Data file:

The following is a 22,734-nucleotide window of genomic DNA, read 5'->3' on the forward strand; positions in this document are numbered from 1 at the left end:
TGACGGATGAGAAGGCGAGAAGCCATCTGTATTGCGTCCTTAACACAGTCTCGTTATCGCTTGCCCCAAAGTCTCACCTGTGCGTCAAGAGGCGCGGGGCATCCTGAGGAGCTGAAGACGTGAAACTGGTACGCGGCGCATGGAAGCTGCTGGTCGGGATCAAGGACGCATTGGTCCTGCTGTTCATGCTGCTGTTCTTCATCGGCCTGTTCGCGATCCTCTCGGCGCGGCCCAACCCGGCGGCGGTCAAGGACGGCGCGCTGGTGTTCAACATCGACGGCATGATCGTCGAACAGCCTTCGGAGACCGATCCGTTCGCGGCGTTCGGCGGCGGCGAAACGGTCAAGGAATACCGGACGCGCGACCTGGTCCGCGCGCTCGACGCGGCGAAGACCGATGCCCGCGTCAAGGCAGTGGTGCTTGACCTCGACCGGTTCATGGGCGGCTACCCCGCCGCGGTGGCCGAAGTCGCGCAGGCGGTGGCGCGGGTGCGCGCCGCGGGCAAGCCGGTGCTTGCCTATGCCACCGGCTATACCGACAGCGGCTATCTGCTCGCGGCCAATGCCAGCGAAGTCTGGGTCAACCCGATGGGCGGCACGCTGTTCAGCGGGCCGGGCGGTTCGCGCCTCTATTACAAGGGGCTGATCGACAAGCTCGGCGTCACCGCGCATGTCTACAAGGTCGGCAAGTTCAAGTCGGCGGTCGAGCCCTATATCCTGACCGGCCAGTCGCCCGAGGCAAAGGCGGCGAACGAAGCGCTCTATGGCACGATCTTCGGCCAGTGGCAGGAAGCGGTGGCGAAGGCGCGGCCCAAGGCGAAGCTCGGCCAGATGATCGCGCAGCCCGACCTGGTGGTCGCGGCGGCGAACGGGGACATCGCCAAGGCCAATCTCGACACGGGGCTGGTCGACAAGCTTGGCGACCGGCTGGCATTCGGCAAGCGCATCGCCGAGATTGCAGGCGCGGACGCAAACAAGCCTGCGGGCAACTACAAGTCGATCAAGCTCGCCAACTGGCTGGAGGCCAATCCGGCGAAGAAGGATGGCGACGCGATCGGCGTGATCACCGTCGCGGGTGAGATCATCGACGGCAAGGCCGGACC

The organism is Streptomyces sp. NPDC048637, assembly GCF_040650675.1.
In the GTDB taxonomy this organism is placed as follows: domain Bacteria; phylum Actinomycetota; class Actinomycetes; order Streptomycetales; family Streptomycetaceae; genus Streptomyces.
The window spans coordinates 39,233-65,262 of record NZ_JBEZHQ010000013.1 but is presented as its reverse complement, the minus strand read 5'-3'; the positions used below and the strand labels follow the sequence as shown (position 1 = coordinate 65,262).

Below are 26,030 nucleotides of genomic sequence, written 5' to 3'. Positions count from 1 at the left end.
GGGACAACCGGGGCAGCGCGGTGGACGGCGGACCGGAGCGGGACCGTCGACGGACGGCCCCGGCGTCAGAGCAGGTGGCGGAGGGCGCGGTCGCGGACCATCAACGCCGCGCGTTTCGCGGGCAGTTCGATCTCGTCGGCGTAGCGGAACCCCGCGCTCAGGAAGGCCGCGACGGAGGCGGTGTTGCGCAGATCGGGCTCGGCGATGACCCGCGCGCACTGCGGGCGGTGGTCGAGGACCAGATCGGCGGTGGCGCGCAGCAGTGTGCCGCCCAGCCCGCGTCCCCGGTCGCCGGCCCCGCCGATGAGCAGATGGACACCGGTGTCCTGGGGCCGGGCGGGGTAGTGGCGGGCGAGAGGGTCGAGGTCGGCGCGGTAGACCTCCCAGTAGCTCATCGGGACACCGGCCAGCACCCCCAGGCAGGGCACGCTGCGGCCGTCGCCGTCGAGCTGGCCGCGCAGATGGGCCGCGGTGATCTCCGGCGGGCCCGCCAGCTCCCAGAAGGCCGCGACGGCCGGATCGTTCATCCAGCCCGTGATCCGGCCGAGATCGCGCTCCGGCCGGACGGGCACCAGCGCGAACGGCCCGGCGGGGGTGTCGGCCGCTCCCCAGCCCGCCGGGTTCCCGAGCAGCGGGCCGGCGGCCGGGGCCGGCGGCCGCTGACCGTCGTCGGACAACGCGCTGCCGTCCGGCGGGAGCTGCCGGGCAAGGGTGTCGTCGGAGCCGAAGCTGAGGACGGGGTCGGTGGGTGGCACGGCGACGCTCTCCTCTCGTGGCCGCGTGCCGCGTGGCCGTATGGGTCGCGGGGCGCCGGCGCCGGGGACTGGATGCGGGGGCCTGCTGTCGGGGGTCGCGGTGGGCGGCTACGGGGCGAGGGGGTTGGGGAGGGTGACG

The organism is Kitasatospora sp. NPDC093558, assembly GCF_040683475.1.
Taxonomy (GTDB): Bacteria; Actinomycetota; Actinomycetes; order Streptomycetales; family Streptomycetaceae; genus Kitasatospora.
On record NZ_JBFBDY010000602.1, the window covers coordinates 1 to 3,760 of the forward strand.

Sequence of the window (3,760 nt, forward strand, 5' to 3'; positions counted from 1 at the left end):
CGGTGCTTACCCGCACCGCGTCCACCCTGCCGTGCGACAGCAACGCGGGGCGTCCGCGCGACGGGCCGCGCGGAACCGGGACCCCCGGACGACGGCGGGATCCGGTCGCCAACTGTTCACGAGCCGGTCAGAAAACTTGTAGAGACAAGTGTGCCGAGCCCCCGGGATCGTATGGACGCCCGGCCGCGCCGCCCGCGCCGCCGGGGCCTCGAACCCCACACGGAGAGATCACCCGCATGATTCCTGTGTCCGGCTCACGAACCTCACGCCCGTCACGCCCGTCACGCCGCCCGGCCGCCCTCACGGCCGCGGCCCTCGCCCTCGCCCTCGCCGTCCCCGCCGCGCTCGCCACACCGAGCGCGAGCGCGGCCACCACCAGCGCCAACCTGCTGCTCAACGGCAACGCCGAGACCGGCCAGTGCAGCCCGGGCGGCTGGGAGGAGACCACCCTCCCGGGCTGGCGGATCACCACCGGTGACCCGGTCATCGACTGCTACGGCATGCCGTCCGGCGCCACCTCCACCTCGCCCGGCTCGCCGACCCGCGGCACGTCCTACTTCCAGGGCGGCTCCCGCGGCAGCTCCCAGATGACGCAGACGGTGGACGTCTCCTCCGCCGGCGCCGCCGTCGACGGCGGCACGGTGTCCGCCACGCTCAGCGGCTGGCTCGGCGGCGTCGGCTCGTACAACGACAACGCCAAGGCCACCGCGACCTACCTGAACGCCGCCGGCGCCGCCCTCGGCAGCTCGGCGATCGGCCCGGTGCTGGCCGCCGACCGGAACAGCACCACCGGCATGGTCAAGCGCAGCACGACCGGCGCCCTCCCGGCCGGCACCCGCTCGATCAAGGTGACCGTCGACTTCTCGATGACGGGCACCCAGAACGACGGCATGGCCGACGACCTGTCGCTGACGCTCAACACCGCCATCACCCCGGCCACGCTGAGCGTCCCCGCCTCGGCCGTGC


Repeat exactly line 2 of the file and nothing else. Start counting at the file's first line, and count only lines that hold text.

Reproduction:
TGACGGATGAGAAGGCGAGAAGCCATCTGTATTGCGTCCTTAACACAGTCTCGTTATCGCTTGCCCCAAAGTCTCACCTGTGCGTCAAGAGGCGCGGGGCATCCTGAGGAGCTGAAGACGTGAAACTGGTACGCGGCGCATGGAAGCTGCTGGTCGGGATCAAGGACGCATTGGTCCTGCTGTTCATGCTGCTGTTCTTCATCGGCCTGTTCGCGATCCTCTCGGCGCGGCCCAACCCGGCGGCGGTCAAGGACGGCGCGCTGGTGTTCAACATCGACGGCATGATCGTCGAACAGCCTTCGGAGACCGATCCGTTCGCGGCGTTCGGCGGCGGCGAAACGGTCAAGGAATACCGGACGCGCGACCTGGTCCGCGCGCTCGACGCGGCGAAGACCGATGCCCGCGTCAAGGCAGTGGTGCTTGACCTCGACCGGTTCATGGGCGGCTACCCCGCCGCGGTGGCCGAAGTCGCGCAGGCGGTGGCGCGGGTGCGCGCCGCGGGCAAGCCGGTGCTTGCCTATGCCACCGGCTATACCGACAGCGGCTATCTGCTCGCGGCCAATGCCAGCGAAGTCTGGGTCAACCCGATGGGCGGCACGCTGTTCAGCGGGCCGGGCGGTTCGCGCCTCTATTACAAGGGGCTGATCGACAAGCTCGGCGTCACCGCGCATGTCTACAAGGTCGGCAAGTTCAAGTCGGCGGTCGAGCCCTATATCCTGACCGGCCAGTCGCCCGAGGCAAAGGCGGCGAACGAAGCGCTCTATGGCACGATCTTCGGCCAGTGGCAGGAAGCGGTGGCGAAGGCGCGGCCCAAGGCGAAGCTCGGCCAGATGATCGCGCAGCCCGACCTGGTGGTCGCGGCGGCGAACGGGGACATCGCCAAGGCCAATCTCGACACGGGGCTGGTCGACAAGCTTGGCGACCGGCTGGCATTCGGCAAGCGCATCGCCGAGATTGCAGGCGCGGACGCAAACAAGCCTGCGGGCAACTACAAGTCGATCAAGCTCGCCAACTGGCTGGAGGCCAATCCGGCGAAGAAGGATGGCGACGCGATCGGCGTGATCACCGTCGCGGGTGAGATCATCGACGGCAAGGCCGGACC